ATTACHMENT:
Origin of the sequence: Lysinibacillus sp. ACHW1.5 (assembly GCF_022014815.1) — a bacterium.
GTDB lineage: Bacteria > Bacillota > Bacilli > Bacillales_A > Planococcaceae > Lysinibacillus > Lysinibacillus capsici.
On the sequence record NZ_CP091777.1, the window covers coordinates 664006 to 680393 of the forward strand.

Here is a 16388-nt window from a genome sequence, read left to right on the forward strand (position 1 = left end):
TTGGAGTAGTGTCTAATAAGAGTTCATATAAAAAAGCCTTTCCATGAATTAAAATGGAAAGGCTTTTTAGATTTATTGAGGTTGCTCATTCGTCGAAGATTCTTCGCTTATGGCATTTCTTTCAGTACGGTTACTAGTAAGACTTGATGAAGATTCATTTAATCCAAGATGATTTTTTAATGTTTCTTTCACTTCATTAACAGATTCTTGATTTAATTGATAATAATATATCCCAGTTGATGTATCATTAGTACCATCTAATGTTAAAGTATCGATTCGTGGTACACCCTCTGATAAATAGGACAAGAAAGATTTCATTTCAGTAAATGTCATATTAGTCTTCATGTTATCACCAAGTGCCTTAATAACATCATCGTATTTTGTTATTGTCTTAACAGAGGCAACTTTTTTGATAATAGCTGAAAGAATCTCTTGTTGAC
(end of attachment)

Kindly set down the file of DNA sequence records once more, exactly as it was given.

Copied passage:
Origin of the sequence: Lysinibacillus sp. ACHW1.5 (assembly GCF_022014815.1) — a bacterium.
GTDB lineage: Bacteria > Bacillota > Bacilli > Bacillales_A > Planococcaceae > Lysinibacillus > Lysinibacillus capsici.
On the sequence record NZ_CP091777.1, the window covers coordinates 664006 to 680393 of the forward strand.

Here is a 16388-nt window from a genome sequence, read left to right on the forward strand (position 1 = left end):
TTGGAGTAGTGTCTAATAAGAGTTCATATAAAAAAGCCTTTCCATGAATTAAAATGGAAAGGCTTTTTAGATTTATTGAGGTTGCTCATTCGTCGAAGATTCTTCGCTTATGGCATTTCTTTCAGTACGGTTACTAGTAAGACTTGATGAAGATTCATTTAATCCAAGATGATTTTTTAATGTTTCTTTCACTTCATTAACAGATTCTTGATTTAATTGATAATAATATATCCCAGTTGATGTATCATTAGTACCATCTAATGTTAAAGTATCGATTCGTGGTACACCCTCTGATAAATAGGACAAGAAAGATTTCATTTCAGTAAATGTCATATTAGTCTTCATGTTATCACCAAGTGCCTTAATAACATCATCGTATTTTGTTATTGTCTTAACAGAGGCAACTTTTTTGATAATAGCTGAAAGAATCTCTTGTTGAC